The workplace is changing: workers are in short supply and they want more independence, more recognition and more flexibility to work from home. Is this a change of generations?
“Baby boomers lived to work, new generations work to live.”
According to Stefano Reno, a professor at the School of Industrial Relations at the University of Montreal, this is a clear result of the evolution of the job market over the past few decades.
Reno’s research program focuses on employee attitudes and behaviors, as well as the interrelationships between human resource management practices and employee engagement and content.
“Young people do not have the same expectations from work as young people Baby boomers and the Xers generation so, ”Reno said. – During their working life, millennials will work for seven or eight different employers, much more than in previous generations. Given the labor shortage, workers have more options than ever. And having more choice means they can be more demanding of working conditions. ”
Salary is important, but not the only factor
Since the early 2000s, Reno has been studying the impact of material rewards (salaries) and intangible rewards (working conditions) on voluntary flow in the ICT sector in collaboration with Sylvie Saint-Onge of HEC Montréal and Lucy Maureen of the University. Quebec in Montreal. Although they focus on one industry, Reno believes their findings can be transferred to other sectors.
Intangible rewards include all the non-monetary benefits that employers offer employees: independence, opportunity for self-realization at work, professional development and training, recognition, a satisfying work atmosphere.
Reno and his fellow researchers found that intangible rewards, particularly recognition, are the most important factors in retaining young employees, provided the job pays a “reserve salary,” the salary needed to maintain a lifestyle.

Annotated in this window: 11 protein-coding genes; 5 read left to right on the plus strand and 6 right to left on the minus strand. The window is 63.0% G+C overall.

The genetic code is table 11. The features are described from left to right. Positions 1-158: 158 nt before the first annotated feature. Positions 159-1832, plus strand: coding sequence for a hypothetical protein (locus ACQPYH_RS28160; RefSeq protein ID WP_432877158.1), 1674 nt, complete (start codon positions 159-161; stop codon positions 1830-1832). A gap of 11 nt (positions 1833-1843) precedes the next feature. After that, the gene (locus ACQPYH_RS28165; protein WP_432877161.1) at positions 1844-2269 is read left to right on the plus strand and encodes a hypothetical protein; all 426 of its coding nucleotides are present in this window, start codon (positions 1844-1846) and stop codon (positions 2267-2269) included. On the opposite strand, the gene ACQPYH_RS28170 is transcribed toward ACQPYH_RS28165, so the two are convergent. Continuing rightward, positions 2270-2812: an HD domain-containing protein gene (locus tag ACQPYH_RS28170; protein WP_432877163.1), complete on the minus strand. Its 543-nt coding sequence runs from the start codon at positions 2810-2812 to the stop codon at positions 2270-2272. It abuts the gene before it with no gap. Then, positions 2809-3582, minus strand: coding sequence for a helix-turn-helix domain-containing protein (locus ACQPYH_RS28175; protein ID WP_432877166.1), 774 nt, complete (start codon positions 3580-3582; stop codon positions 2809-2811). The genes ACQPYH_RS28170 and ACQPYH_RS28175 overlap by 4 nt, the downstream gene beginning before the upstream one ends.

“In a recent study, we found that financial compensation attracts and maintains employees over the age of 40, but it does retain and not attract employees under the age of 40,” Reno said. “Interaction strengthens loyalty and encourages employees to stay. So with youthif the salary on the reservation is met, the more intangible rewards are offered, the less likely they are to leave. ”
Reno added that young employees are also increasingly concerned about the compatibility between the company’s values and their own, especially when it comes to social responsibility, respect for the environment and transparent, ethical governance.
Working from home is a big plus
According to Reno, work-life balance is at the top of the list of priorities young workers. And working from home is one of the best ways to ensure that.
“It is in the interest of employers to offer employees the opportunity to work from home, even if there is no pandemic,” he said. “Keep in mind that autonomy is a factor in retaining employees, and the nature of work has changed. The workforce has become more educated, skilled and skilled than ever; we are no longer dealing with workers who must always be supervised by a manager. ».
Reno has found that working from home is beneficial not only in terms of personnel management but also economically, especially in times of inflation.
The balance of power has shifted towards employees, he said. “Workers will increasingly be required to work from home for reasons such as greater flexibility and lower travel costs, and employers will have to learn to trust them – especially in times of labor shortages when businesses struggle to retain employees.”
Is Quebec expecting a big resignation?
“Big resignation” is a term coined by American scientists to describe the wave of backwardness in the United States, which began in the summer of 2020. When a pandemic broke out and prompted people to rethink their priorities, employees who were dissatisfied with their work or their wages quit their jobs en masse.
Did it happen in Quebec? “It’s a fashionable catchphrase, but in a sense it’s pointless, because it describes a trend that has been around for several years,” said Stefan Reno. “In my opinion, the pandemic has only exacerbated the current situation with labor shortages and a large number of retirees. The job market is evolving, and the most notable aspect of the transformation is change employee expectations. ”
University of Montreal
Citation: The younger generation is changing the face of the labor market (2022, May 25) received on May 25, 2022 from https://phys.org/news/2022-05-younger-labor.html
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